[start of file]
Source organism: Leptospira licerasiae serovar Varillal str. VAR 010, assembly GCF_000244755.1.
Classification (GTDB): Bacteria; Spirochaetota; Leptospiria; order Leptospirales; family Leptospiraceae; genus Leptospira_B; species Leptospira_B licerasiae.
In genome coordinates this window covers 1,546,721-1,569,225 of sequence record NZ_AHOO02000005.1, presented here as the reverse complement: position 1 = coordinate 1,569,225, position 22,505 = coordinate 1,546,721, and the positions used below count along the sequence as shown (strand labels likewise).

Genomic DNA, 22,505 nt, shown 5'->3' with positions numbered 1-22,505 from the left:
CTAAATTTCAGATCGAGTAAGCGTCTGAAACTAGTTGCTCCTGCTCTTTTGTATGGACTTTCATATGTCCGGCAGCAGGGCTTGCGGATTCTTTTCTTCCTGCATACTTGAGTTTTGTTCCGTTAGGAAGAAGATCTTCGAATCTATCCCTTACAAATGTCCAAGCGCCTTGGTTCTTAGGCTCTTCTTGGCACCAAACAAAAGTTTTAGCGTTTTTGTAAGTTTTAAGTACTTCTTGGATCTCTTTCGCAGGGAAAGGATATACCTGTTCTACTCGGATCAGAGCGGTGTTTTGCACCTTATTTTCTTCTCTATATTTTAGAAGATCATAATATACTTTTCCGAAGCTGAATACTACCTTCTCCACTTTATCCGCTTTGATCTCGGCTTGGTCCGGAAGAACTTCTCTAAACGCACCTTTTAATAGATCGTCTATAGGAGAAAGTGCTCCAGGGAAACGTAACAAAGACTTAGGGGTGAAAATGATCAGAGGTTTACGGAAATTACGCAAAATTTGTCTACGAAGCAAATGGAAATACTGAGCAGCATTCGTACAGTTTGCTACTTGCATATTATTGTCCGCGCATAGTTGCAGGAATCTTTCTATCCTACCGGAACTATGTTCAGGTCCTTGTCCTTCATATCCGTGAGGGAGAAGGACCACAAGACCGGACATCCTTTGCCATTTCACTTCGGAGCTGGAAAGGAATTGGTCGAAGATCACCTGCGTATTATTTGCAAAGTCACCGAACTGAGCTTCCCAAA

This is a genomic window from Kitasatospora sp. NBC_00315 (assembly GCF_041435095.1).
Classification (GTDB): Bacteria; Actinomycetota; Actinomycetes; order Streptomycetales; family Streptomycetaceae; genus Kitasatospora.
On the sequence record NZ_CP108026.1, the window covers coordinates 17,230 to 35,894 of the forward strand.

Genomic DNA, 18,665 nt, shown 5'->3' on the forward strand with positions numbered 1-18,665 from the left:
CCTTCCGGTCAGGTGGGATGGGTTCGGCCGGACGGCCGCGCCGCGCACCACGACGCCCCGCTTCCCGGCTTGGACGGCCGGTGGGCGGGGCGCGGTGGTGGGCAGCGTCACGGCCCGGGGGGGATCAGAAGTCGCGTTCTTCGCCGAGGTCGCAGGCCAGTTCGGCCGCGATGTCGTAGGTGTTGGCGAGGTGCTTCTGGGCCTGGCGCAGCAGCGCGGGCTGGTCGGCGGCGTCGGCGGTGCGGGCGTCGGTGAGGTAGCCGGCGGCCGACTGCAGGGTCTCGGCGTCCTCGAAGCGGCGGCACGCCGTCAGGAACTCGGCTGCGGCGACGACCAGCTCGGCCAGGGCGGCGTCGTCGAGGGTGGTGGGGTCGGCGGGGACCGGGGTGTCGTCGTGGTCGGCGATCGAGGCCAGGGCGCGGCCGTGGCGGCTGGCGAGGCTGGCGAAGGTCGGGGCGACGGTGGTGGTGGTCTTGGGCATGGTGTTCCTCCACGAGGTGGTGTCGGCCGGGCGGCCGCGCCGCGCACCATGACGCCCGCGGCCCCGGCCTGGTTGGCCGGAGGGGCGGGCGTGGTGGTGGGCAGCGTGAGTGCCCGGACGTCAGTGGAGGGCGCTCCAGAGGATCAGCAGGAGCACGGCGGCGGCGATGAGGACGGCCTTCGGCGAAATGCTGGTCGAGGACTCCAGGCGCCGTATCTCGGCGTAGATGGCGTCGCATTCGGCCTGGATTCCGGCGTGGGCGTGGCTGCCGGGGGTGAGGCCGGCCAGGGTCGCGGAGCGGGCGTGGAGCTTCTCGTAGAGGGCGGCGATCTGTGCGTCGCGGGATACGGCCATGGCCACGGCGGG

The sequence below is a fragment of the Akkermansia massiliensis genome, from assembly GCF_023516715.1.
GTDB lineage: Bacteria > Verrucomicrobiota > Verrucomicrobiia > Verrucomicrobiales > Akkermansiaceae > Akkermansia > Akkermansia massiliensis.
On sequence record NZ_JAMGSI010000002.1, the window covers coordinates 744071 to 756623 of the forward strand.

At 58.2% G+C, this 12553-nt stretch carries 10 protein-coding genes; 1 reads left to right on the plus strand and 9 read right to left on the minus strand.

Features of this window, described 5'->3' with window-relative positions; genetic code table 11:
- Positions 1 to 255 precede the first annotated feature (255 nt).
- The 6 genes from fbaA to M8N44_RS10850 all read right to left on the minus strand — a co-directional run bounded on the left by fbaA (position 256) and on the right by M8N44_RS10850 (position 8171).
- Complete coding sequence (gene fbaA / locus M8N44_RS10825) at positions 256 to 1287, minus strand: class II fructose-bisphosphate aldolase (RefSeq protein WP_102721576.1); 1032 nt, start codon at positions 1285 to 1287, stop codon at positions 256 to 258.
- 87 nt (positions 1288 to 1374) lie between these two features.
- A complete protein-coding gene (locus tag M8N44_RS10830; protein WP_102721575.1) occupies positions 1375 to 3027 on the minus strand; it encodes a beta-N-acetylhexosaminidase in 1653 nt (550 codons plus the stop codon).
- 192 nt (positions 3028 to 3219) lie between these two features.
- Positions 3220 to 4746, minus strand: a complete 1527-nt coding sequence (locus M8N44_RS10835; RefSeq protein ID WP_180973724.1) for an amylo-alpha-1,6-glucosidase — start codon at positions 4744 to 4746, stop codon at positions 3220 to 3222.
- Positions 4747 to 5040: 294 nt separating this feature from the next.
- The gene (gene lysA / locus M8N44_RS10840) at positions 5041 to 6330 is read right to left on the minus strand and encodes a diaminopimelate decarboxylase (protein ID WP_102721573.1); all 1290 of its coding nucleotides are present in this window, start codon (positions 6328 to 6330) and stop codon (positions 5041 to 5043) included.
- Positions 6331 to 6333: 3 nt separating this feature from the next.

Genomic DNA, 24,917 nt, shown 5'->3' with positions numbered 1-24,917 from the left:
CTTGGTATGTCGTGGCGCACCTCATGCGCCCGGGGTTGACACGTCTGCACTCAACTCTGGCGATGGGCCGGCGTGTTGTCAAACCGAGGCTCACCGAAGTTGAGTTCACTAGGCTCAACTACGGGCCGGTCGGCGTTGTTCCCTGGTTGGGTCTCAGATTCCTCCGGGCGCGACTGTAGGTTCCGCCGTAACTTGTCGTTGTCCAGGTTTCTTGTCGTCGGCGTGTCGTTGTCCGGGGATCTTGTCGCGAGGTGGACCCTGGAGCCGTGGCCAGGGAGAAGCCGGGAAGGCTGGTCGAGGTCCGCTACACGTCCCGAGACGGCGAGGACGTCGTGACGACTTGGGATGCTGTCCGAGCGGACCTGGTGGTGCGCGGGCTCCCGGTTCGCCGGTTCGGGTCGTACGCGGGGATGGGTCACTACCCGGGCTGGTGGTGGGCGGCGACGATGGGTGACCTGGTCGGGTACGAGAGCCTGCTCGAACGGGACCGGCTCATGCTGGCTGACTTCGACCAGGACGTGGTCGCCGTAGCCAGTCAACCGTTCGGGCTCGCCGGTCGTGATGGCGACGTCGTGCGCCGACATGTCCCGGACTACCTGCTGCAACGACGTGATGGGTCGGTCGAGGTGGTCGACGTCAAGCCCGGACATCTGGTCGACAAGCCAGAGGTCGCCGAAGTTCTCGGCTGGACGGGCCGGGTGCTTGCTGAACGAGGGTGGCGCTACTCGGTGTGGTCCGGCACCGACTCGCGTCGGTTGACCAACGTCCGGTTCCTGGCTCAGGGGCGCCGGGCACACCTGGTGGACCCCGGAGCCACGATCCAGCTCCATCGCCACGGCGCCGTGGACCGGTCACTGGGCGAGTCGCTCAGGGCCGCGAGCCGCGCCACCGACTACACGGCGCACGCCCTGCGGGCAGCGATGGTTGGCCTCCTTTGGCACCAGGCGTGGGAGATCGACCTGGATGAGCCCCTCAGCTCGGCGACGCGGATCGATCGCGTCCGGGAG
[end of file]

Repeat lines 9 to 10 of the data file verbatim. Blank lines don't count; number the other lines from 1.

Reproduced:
Genomic DNA, 18,665 nt, shown 5'->3' on the forward strand with positions numbered 1-18,665 from the left:
CCTTCCGGTCAGGTGGGATGGGTTCGGCCGGACGGCCGCGCCGCGCACCACGACGCCCCGCTTCCCGGCTTGGACGGCCGGTGGGCGGGGCGCGGTGGTGGGCAGCGTCACGGCCCGGGGGGGATCAGAAGTCGCGTTCTTCGCCGAGGTCGCAGGCCAGTTCGGCCGCGATGTCGTAGGTGTTGGCGAGGTGCTTCTGGGCCTGGCGCAGCAGCGCGGGCTGGTCGGCGGCGTCGGCGGTGCGGGCGTCGGTGAGGTAGCCGGCGGCCGACTGCAGGGTCTCGGCGTCCTCGAAGCGGCGGCACGCCGTCAGGAACTCGGCTGCGGCGACGACCAGCTCGGCCAGGGCGGCGTCGTCGAGGGTGGTGGGGTCGGCGGGGACCGGGGTGTCGTCGTGGTCGGCGATCGAGGCCAGGGCGCGGCCGTGGCGGCTGGCGAGGCTGGCGAAGGTCGGGGCGACGGTGGTGGTGGTCTTGGGCATGGTGTTCCTCCACGAGGTGGTGTCGGCCGGGCGGCCGCGCCGCGCACCATGACGCCCGCGGCCCCGGCCTGGTTGGCCGGAGGGGCGGGCGTGGTGGTGGGCAGCGTGAGTGCCCGGACGTCAGTGGAGGGCGCTCCAGAGGATCAGCAGGAGCACGGCGGCGGCGATGAGGACGGCCTTCGGCGAAATGCTGGTCGAGGACTCCAGGCGCCGTATCTCGGCGTAGATGGCGTCGCATTCGGCCTGGATTCCGGCGTGGGCGTGGCTGCCGGGGGTGAGGCCGGCCAGGGTCGCGGAGCGGGCGTGGAGCTTCTCGTAGAGGGCGGCGATCTGTGCGTCGCGGGATACGGCCATGGCCACGGCGGG